The exhibition presents photographs, films, performances, works on paper and objects by Moldovan artists of the middle and young generations born and growing up both in the times of the Soviet Union and after its collapse.
Contemporary art of the countries of Eastern European is often concerned with political and social issues. This is evidently connected with the dramatic changes that have resulted from the paradigm shift of the transition from socialism to a market economy. The process of the formation of capitalism in Eastern Europe is full of difficult moments and contradictions. This is, of course, reflected in the works of a large amount of artists from the Eastern bloc. Contemporary art in Moldova presents and analyses questions of national identity, contrasts the legacy of the past with today’s problems, and emphasises unresolved economic, social and political problems.
Moldova is a former territory of the Soviet Union, lying between Ukraine and Romania. During the 25 years that have passed since the collapse of the Soviet geopolitical space and the emergence of new independent countries, Moldova, as an independent state, has been through complicated political, social and economic changes and upheavals. The democratisation of political life in Moldova, and the development and stabilisation of market mechanisms has been accompanied by the transformation and privatisation of state property, the collapse of the economy and the destruction and degradation of industry, a lowering of living standards and, in the final account, the impoverishment of the country. Because of low salaries and unemployment, citizens of the Republic of Moldova have been forced, either legally or illegally, to emigrate and seek work beyond the borders of the country in search of a better level of life.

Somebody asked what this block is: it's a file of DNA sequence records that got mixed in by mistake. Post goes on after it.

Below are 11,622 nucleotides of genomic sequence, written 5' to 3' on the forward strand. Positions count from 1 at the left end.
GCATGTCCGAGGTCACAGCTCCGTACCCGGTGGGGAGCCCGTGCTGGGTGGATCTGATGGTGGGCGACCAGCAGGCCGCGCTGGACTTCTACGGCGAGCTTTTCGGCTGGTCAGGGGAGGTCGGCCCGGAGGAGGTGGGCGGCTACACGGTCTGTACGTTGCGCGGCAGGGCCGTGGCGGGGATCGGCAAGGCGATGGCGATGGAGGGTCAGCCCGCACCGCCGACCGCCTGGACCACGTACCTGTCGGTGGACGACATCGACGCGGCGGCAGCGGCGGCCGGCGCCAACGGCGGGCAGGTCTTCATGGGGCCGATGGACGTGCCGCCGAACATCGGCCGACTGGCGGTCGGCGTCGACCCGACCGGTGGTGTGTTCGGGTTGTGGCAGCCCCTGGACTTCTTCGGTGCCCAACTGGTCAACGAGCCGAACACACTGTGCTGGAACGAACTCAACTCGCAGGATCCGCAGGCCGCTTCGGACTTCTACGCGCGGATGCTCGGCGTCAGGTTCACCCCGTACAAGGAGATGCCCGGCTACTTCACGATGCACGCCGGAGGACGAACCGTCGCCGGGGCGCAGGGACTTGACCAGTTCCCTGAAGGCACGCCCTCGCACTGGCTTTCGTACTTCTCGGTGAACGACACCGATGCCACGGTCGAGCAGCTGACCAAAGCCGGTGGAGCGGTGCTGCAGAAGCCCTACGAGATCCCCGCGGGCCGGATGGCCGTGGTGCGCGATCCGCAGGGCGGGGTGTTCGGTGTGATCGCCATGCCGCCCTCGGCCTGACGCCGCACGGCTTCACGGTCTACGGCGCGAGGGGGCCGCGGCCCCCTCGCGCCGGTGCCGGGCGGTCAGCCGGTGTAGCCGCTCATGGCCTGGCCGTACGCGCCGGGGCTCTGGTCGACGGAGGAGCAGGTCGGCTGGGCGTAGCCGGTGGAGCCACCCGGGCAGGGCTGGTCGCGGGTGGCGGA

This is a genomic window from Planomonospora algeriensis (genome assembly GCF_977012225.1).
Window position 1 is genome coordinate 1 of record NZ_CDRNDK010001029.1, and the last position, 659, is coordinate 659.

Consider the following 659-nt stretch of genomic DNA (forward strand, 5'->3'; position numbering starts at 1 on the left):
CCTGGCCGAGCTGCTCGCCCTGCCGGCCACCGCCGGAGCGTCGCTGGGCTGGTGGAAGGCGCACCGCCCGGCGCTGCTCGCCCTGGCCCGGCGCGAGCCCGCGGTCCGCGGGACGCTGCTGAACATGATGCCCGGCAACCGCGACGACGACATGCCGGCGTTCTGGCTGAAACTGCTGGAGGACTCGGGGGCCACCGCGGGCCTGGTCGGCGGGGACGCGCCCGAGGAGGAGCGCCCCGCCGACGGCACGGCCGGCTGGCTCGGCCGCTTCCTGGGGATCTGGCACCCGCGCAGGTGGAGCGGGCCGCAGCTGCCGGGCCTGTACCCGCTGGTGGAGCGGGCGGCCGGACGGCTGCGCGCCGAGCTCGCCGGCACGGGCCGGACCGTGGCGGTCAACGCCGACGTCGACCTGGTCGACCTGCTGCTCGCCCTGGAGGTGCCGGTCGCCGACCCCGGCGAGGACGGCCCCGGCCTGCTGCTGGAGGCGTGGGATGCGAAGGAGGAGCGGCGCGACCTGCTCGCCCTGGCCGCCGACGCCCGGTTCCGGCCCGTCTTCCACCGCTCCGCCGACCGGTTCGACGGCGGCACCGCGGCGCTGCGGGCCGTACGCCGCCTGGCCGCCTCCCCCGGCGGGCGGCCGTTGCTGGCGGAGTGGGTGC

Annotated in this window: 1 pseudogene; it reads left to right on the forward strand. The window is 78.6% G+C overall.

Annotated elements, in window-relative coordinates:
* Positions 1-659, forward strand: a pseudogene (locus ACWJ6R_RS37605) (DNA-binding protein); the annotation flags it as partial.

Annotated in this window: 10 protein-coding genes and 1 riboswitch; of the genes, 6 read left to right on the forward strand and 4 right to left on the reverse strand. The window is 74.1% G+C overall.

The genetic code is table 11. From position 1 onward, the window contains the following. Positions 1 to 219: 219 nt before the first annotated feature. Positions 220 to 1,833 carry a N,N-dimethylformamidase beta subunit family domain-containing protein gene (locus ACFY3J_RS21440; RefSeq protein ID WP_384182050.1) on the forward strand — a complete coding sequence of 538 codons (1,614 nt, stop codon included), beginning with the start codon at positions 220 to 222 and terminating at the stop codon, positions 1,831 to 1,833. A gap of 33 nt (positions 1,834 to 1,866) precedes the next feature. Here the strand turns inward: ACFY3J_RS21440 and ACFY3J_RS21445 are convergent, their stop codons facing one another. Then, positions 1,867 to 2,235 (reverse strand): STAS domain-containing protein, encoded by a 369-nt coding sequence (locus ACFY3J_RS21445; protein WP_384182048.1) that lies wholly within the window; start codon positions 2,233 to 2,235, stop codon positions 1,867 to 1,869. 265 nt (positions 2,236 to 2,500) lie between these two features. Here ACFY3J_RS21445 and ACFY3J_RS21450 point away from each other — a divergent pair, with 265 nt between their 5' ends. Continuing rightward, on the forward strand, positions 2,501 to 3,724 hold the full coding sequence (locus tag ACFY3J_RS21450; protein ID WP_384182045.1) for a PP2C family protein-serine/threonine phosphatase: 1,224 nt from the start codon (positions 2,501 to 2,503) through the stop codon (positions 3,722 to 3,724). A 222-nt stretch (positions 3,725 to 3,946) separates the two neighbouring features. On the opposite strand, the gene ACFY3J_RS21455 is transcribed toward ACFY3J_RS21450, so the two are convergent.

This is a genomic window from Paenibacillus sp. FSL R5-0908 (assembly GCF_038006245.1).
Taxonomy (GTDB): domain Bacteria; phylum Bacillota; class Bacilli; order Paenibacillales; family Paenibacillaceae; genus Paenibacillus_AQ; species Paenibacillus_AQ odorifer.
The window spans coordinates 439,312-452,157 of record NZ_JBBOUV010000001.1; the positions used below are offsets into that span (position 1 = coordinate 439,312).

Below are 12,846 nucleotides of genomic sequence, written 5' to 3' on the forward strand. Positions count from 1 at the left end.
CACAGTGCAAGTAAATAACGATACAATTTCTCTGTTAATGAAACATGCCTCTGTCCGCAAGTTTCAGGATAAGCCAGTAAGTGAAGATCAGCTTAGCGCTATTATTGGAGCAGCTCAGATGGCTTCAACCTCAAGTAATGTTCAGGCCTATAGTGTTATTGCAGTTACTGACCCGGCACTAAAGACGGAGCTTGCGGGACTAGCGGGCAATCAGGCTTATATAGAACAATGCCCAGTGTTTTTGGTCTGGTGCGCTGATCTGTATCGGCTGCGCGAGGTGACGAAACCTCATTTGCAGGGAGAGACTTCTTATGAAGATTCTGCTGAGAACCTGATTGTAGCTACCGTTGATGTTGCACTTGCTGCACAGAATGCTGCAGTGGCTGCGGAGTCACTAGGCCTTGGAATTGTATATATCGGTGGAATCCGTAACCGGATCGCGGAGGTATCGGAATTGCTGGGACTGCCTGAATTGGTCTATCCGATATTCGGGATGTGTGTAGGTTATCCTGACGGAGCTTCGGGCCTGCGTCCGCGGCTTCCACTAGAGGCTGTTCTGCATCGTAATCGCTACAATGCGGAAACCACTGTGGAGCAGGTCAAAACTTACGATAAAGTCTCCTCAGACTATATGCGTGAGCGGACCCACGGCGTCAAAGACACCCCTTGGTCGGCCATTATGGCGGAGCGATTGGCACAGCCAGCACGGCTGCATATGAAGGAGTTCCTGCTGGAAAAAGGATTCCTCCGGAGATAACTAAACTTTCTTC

Moldova has therefore today become a country that exports its workforce: according to statistical information, one in four Moldovans works abroad, in particular in Russia and Western Europe. Moldova, since it is located on the border of zones of geopolitical influence of such global players as Russia, the European Union and the USA, is also subject to active influence from outside. Over recent year Moldova has maintained an official course towards European integration and the modernisation of the country, but within the country one can also witness a rise of internal tensions and the influence of pro-Russian forces.
Today, against a backdrop of rising political tensions in Eastern Europe and the unresolved conflict in Ukraine, one can observe in Western societies and media a growing interest in the region of Eastern Europe as a whole, as well as in Moldova, a country which suffered similar geopolitical upheavals in the 1990s at the time of the Transnistria Conflict.
Contemporary art in Moldova has developed and develops very slowly and in waves. The artists who at the exhibition represent the first wave of the 90s: Veaceslav Druta, Lucia Macari and Pavel Braila, started their activities through the support of the Centre for Contemporary Art (KSA:K) that was opened in the last decade of the twentieth century. It is from this moment that can be charted the beginning of the process of the emergence and formation of contemporary art in the country as an alternative to the official (conservative) art supported by the Moldovan Union of Artists.
Some artists of the first wave, on account of the impossibility of receiving an adequate artistic education or of obtaining relevant knowledge about art abroad decided to emigrate: this concerns Lucia Macari (Holland), Veaceslav Druta (Canada) and Pavel Braila (Germany).